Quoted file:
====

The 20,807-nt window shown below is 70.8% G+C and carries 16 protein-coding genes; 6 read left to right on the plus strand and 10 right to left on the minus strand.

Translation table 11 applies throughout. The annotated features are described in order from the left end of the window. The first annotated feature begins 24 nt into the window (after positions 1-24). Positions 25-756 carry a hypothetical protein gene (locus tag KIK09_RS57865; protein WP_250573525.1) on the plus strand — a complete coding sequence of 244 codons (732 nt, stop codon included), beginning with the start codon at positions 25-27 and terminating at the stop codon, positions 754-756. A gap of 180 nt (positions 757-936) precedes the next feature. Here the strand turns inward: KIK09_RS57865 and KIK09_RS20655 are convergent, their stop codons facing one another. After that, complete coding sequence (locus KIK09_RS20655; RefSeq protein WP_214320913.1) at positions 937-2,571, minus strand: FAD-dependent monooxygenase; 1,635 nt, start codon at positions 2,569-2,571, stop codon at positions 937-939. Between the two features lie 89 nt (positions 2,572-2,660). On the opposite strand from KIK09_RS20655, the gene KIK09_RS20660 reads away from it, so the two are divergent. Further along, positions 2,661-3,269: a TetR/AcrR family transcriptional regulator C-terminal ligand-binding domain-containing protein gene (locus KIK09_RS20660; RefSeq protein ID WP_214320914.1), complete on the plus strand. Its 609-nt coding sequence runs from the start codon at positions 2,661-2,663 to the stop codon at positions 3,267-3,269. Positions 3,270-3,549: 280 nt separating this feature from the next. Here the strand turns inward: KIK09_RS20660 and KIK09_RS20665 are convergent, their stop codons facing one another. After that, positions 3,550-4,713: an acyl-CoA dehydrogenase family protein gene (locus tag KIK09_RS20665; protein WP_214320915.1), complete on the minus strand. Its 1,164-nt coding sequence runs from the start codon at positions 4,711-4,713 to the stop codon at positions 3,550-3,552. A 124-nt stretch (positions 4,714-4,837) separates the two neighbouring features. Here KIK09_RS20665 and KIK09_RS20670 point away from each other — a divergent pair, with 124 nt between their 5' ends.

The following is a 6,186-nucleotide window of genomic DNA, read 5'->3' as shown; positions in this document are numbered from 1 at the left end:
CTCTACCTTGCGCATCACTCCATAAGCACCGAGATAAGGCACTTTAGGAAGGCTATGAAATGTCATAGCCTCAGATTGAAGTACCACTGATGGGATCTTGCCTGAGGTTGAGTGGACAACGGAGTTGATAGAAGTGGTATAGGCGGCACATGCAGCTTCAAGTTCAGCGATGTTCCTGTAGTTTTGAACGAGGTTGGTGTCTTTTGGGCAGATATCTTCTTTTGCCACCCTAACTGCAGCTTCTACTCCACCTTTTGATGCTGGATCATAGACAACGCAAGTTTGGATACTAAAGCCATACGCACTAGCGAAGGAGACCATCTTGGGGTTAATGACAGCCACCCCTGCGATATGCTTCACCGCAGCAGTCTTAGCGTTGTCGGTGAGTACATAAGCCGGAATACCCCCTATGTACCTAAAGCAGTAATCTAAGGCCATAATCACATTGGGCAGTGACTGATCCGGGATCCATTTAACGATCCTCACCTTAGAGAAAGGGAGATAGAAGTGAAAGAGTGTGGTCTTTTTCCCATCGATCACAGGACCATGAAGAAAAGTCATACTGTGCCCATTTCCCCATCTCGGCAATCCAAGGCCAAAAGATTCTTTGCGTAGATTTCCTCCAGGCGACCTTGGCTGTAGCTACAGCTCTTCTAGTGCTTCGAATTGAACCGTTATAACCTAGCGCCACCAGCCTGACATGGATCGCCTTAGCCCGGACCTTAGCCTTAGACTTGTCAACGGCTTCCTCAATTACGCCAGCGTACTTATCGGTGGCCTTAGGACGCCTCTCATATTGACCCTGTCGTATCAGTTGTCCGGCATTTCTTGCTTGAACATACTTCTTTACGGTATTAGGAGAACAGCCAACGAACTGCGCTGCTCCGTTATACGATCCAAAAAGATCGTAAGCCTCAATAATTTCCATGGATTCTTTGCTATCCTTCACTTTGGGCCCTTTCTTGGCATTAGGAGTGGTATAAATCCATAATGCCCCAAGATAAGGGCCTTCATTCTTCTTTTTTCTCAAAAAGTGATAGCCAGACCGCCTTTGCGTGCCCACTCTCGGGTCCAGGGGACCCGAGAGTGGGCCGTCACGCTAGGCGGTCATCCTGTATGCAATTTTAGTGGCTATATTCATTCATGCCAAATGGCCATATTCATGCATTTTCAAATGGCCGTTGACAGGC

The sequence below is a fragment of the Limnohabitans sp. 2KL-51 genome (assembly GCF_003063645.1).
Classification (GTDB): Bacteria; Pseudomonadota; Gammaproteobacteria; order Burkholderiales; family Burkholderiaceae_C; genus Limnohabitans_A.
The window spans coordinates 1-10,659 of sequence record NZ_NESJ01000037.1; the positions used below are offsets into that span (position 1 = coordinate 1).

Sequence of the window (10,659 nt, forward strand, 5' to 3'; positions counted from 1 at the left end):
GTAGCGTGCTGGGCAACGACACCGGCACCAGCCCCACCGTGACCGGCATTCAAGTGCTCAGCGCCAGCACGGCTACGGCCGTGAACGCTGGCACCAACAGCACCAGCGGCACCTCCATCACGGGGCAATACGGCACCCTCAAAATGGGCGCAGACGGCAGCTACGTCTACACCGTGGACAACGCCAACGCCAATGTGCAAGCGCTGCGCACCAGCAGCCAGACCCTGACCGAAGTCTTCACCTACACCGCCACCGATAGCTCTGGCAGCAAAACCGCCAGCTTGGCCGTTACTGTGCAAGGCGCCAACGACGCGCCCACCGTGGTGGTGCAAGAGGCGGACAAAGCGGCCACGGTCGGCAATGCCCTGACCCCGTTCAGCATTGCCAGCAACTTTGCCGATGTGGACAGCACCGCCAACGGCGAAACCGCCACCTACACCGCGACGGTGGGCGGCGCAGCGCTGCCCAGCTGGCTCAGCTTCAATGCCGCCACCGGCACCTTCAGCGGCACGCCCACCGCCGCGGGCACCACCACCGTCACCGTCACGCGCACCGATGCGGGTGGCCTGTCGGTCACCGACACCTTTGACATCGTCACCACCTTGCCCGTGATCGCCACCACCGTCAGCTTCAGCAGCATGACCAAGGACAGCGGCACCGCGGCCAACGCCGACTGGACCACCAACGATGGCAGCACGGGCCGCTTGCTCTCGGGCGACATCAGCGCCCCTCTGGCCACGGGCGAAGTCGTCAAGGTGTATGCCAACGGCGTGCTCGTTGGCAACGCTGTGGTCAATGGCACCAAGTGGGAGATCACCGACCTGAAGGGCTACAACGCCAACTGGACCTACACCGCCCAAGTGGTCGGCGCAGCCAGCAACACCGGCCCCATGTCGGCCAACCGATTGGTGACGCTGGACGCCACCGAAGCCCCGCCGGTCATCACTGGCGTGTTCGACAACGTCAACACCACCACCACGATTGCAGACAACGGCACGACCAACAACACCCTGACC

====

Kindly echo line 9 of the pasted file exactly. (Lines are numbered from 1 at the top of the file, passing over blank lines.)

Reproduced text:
GTAGCGTGCTGGGCAACGACACCGGCACCAGCCCCACCGTGACCGGCATTCAAGTGCTCAGCGCCAGCACGGCTACGGCCGTGAACGCTGGCACCAACAGCACCAGCGGCACCTCCATCACGGGGCAATACGGCACCCTCAAAATGGGCGCAGACGGCAGCTACGTCTACACCGTGGACAACGCCAACGCCAATGTGCAAGCGCTGCGCACCAGCAGCCAGACCCTGACCGAAGTCTTCACCTACACCGCCACCGATAGCTCTGGCAGCAAAACCGCCAGCTTGGCCGTTACTGTGCAAGGCGCCAACGACGCGCCCACCGTGGTGGTGCAAGAGGCGGACAAAGCGGCCACGGTCGGCAATGCCCTGACCCCGTTCAGCATTGCCAGCAACTTTGCCGATGTGGACAGCACCGCCAACGGCGAAACCGCCACCTACACCGCGACGGTGGGCGGCGCAGCGCTGCCCAGCTGGCTCAGCTTCAATGCCGCCACCGGCACCTTCAGCGGCACGCCCACCGCCGCGGGCACCACCACCGTCACCGTCACGCGCACCGATGCGGGTGGCCTGTCGGTCACCGACACCTTTGACATCGTCACCACCTTGCCCGTGATCGCCACCACCGTCAGCTTCAGCAGCATGACCAAGGACAGCGGCACCGCGGCCAACGCCGACTGGACCACCAACGATGGCAGCACGGGCCGCTTGCTCTCGGGCGACATCAGCGCCCCTCTGGCCACGGGCGAAGTCGTCAAGGTGTATGCCAACGGCGTGCTCGTTGGCAACGCTGTGGTCAATGGCACCAAGTGGGAGATCACCGACCTGAAGGGCTACAACGCCAACTGGACCTACACCGCCCAAGTGGTCGGCGCAGCCAGCAACACCGGCCCCATGTCGGCCAACCGATTGGTGACGCTGGACGCCACCGAAGCCCCGCCGGTCATCACTGGCGTGTTCGACAACGTCAACACCACCACCACGATTGCAGACAACGGCACGACCAACAACACCCTGACC